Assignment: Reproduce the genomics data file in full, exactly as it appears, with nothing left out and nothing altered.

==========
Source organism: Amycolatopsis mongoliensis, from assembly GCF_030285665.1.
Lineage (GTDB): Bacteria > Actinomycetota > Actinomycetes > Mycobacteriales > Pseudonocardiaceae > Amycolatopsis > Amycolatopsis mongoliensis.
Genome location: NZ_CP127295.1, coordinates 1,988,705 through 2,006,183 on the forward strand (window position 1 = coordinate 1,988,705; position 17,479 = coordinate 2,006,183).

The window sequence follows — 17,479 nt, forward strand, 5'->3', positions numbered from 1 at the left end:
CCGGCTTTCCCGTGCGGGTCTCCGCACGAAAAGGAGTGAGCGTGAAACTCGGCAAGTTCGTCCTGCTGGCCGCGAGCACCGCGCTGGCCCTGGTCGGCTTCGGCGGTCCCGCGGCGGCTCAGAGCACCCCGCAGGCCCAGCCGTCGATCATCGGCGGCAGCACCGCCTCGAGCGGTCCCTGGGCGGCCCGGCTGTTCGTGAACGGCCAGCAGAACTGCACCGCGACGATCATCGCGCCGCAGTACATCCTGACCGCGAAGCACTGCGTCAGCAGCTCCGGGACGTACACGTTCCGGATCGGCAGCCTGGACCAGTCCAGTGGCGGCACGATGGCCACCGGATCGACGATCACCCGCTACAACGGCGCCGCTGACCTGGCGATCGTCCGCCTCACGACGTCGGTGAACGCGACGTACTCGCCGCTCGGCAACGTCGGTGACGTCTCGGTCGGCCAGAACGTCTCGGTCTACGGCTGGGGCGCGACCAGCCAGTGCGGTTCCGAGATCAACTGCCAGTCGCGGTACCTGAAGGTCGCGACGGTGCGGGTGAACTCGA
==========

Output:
Source organism: Amycolatopsis mongoliensis, from assembly GCF_030285665.1.
Lineage (GTDB): Bacteria > Actinomycetota > Actinomycetes > Mycobacteriales > Pseudonocardiaceae > Amycolatopsis > Amycolatopsis mongoliensis.
Genome location: NZ_CP127295.1, coordinates 1,988,705 through 2,006,183 on the forward strand (window position 1 = coordinate 1,988,705; position 17,479 = coordinate 2,006,183).

The window sequence follows — 17,479 nt, forward strand, 5'->3', positions numbered from 1 at the left end:
CCGGCTTTCCCGTGCGGGTCTCCGCACGAAAAGGAGTGAGCGTGAAACTCGGCAAGTTCGTCCTGCTGGCCGCGAGCACCGCGCTGGCCCTGGTCGGCTTCGGCGGTCCCGCGGCGGCTCAGAGCACCCCGCAGGCCCAGCCGTCGATCATCGGCGGCAGCACCGCCTCGAGCGGTCCCTGGGCGGCCCGGCTGTTCGTGAACGGCCAGCAGAACTGCACCGCGACGATCATCGCGCCGCAGTACATCCTGACCGCGAAGCACTGCGTCAGCAGCTCCGGGACGTACACGTTCCGGATCGGCAGCCTGGACCAGTCCAGTGGCGGCACGATGGCCACCGGATCGACGATCACCCGCTACAACGGCGCCGCTGACCTGGCGATCGTCCGCCTCACGACGTCGGTGAACGCGACGTACTCGCCGCTCGGCAACGTCGGTGACGTCTCGGTCGGCCAGAACGTCTCGGTCTACGGCTGGGGCGCGACCAGCCAGTGCGGTTCCGAGATCAACTGCCAGTCGCGGTACCTGAAGGTCGCGACGGTGCGGGTGAACTCGA